Jan. 8 (Bloomberg) -- Directors at the Federal Reserve’s regional banks last month expected the U.S. economic expansion to continue even as manufacturing slowed and lawmakers debated how to resolve a deadlock over federal taxation and spending.
“Directors remained cautiously optimistic about the prospects for economic growth,” according to minutes released today in Washington summarizing the discussions. “Some directors noted continued, though uneven, improvements in consumer spending, especially for automobiles.”
The minutes summarize discussions among board members at the 12 regional reserve banks as they consider whether the Fed should alter the discount rate that it charges on emergency lending. The discussions were considered by the Fed’s Washington-based Board of Governors at meetings on Nov. 19 and Dec. 10. The board made no change to the discount rate.
The minutes said, “aside from the automobile sector, manufacturing was generally described as showing no noticeable signs of increased activity,” and the directors expressed “increased concern about the potential effects on the economy if pending fiscal issues were not addressed.”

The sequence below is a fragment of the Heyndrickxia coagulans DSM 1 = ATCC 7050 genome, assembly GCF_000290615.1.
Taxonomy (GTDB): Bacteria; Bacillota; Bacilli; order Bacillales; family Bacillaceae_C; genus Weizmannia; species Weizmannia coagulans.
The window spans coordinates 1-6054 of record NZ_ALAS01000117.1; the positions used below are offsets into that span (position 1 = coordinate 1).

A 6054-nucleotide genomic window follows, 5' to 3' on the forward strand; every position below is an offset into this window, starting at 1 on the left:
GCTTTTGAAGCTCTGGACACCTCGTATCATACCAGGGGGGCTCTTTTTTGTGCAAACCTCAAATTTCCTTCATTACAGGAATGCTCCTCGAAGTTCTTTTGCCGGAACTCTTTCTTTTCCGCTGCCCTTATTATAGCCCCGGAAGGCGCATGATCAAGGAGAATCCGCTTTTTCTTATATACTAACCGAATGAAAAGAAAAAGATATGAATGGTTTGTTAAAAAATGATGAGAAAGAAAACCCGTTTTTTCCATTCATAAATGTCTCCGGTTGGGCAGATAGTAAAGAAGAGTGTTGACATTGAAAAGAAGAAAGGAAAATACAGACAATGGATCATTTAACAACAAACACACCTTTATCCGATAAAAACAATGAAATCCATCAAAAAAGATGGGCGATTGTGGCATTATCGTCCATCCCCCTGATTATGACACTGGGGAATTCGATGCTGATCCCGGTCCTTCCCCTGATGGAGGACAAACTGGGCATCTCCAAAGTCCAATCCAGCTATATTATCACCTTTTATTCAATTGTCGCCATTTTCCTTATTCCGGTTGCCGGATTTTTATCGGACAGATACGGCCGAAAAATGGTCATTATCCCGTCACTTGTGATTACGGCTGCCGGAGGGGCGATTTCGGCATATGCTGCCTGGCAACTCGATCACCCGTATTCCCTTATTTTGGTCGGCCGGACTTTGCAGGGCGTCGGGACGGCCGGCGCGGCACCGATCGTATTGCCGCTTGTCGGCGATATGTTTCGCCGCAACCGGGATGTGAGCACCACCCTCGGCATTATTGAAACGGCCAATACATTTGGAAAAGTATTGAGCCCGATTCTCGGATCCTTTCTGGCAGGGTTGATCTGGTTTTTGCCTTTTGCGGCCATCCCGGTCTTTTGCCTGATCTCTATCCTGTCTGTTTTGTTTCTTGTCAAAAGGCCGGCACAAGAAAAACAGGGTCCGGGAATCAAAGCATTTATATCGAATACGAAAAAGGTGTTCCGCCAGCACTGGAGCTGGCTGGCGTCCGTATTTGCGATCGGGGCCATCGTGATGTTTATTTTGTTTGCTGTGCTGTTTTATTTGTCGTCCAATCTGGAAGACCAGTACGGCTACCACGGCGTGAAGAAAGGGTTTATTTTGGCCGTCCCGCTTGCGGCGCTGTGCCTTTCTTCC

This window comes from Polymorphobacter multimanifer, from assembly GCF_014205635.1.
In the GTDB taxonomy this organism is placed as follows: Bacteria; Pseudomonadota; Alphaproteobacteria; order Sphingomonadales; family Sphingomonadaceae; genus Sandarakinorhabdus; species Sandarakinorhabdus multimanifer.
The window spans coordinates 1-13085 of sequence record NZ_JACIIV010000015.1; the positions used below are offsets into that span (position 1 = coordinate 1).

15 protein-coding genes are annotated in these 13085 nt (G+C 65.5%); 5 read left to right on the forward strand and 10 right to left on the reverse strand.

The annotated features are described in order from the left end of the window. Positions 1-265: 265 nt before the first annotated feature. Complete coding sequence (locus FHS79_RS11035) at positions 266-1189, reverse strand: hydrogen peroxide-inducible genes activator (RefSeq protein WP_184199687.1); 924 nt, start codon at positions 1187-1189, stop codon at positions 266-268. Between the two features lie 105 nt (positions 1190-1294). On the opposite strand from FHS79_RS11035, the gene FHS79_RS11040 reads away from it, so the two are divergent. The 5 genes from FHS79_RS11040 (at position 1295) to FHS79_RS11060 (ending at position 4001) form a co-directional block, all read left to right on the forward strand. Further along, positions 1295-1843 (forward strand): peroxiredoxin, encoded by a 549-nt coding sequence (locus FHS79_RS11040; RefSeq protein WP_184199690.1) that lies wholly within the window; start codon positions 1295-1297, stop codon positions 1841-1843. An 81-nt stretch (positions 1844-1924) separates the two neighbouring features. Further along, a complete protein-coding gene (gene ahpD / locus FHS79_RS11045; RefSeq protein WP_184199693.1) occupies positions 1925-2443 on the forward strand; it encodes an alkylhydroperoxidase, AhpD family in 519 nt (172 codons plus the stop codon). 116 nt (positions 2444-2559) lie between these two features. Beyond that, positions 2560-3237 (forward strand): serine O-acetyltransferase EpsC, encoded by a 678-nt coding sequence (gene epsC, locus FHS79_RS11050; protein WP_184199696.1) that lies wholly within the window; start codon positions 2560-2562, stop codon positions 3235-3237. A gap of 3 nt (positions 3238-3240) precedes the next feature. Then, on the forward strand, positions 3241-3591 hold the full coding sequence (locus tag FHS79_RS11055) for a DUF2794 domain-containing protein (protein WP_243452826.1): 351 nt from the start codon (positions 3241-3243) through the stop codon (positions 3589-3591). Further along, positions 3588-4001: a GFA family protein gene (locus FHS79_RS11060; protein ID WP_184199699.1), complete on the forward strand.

Recommendations about changing the discount rate, which has been at 0.75 percent since February 2010, were the same as those at earlier meetings. The Boston Fed’s directors urged a quarter-percentage point reduction, to 0.5 percent, while the Kansas City Fed repeated its request for a quarter-point rise to 1 percent. The other 10 banks didn’t request a change.
Congress reached an agreement on Jan. 1 in which it reduced the amount of tax increases and postponed for two months a package of spending cuts.
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